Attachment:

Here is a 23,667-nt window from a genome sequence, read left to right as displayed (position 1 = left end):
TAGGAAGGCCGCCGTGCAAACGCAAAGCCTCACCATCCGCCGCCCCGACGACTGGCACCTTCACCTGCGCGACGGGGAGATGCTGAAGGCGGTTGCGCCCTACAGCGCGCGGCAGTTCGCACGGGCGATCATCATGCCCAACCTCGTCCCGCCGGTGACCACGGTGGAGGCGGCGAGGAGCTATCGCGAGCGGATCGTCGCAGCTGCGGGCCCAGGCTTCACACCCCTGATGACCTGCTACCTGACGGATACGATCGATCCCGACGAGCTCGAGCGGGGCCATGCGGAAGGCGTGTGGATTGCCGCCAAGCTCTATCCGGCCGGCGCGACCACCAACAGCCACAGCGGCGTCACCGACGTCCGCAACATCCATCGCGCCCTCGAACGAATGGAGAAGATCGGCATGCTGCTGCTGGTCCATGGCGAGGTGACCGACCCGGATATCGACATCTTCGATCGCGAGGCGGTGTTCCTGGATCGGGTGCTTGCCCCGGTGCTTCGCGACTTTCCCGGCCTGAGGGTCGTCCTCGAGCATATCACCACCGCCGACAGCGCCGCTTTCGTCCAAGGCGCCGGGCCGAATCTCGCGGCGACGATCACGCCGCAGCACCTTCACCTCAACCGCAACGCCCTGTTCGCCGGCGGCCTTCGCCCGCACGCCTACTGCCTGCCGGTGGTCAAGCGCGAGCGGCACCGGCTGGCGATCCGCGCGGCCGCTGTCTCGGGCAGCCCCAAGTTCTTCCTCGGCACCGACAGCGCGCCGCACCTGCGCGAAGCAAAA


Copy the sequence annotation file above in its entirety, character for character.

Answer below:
Here is a 23,667-nt window from a genome sequence, read left to right as displayed (position 1 = left end):
TAGGAAGGCCGCCGTGCAAACGCAAAGCCTCACCATCCGCCGCCCCGACGACTGGCACCTTCACCTGCGCGACGGGGAGATGCTGAAGGCGGTTGCGCCCTACAGCGCGCGGCAGTTCGCACGGGCGATCATCATGCCCAACCTCGTCCCGCCGGTGACCACGGTGGAGGCGGCGAGGAGCTATCGCGAGCGGATCGTCGCAGCTGCGGGCCCAGGCTTCACACCCCTGATGACCTGCTACCTGACGGATACGATCGATCCCGACGAGCTCGAGCGGGGCCATGCGGAAGGCGTGTGGATTGCCGCCAAGCTCTATCCGGCCGGCGCGACCACCAACAGCCACAGCGGCGTCACCGACGTCCGCAACATCCATCGCGCCCTCGAACGAATGGAGAAGATCGGCATGCTGCTGCTGGTCCATGGCGAGGTGACCGACCCGGATATCGACATCTTCGATCGCGAGGCGGTGTTCCTGGATCGGGTGCTTGCCCCGGTGCTTCGCGACTTTCCCGGCCTGAGGGTCGTCCTCGAGCATATCACCACCGCCGACAGCGCCGCTTTCGTCCAAGGCGCCGGGCCGAATCTCGCGGCGACGATCACGCCGCAGCACCTTCACCTCAACCGCAACGCCCTGTTCGCCGGCGGCCTTCGCCCGCACGCCTACTGCCTGCCGGTGGTCAAGCGCGAGCGGCACCGGCTGGCGATCCGCGCGGCCGCTGTCTCGGGCAGCCCCAAGTTCTTCCTCGGCACCGACAGCGCGCCGCACCTGCGCGAAGCAAAA